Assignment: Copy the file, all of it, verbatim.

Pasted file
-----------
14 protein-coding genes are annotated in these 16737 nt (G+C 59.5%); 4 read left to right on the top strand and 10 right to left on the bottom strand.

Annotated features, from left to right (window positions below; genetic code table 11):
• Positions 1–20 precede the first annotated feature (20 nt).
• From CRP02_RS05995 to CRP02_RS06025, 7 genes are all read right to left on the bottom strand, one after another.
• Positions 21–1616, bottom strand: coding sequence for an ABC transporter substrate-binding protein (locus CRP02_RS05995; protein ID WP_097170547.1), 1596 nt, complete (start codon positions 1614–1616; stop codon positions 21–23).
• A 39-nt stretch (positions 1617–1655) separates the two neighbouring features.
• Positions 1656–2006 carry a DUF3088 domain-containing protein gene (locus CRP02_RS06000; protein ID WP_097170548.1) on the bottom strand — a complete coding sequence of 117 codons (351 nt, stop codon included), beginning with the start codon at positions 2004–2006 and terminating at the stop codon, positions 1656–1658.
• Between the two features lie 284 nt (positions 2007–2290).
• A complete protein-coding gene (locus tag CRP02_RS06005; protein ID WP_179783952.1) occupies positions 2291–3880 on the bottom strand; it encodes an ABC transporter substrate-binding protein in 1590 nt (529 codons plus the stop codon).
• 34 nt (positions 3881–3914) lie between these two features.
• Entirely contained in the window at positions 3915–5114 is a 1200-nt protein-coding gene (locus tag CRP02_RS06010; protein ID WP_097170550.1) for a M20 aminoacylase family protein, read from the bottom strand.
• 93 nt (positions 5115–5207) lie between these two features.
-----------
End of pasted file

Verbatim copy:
14 protein-coding genes are annotated in these 16737 nt (G+C 59.5%); 4 read left to right on the top strand and 10 right to left on the bottom strand.

Annotated features, from left to right (window positions below; genetic code table 11):
• Positions 1–20 precede the first annotated feature (20 nt).
• From CRP02_RS05995 to CRP02_RS06025, 7 genes are all read right to left on the bottom strand, one after another.
• Positions 21–1616, bottom strand: coding sequence for an ABC transporter substrate-binding protein (locus CRP02_RS05995; protein ID WP_097170547.1), 1596 nt, complete (start codon positions 1614–1616; stop codon positions 21–23).
• A 39-nt stretch (positions 1617–1655) separates the two neighbouring features.
• Positions 1656–2006 carry a DUF3088 domain-containing protein gene (locus CRP02_RS06000; protein ID WP_097170548.1) on the bottom strand — a complete coding sequence of 117 codons (351 nt, stop codon included), beginning with the start codon at positions 2004–2006 and terminating at the stop codon, positions 1656–1658.
• Between the two features lie 284 nt (positions 2007–2290).
• A complete protein-coding gene (locus tag CRP02_RS06005; protein ID WP_179783952.1) occupies positions 2291–3880 on the bottom strand; it encodes an ABC transporter substrate-binding protein in 1590 nt (529 codons plus the stop codon).
• 34 nt (positions 3881–3914) lie between these two features.
• Entirely contained in the window at positions 3915–5114 is a 1200-nt protein-coding gene (locus tag CRP02_RS06010; protein ID WP_097170550.1) for a M20 aminoacylase family protein, read from the bottom strand.
• 93 nt (positions 5115–5207) lie between these two features.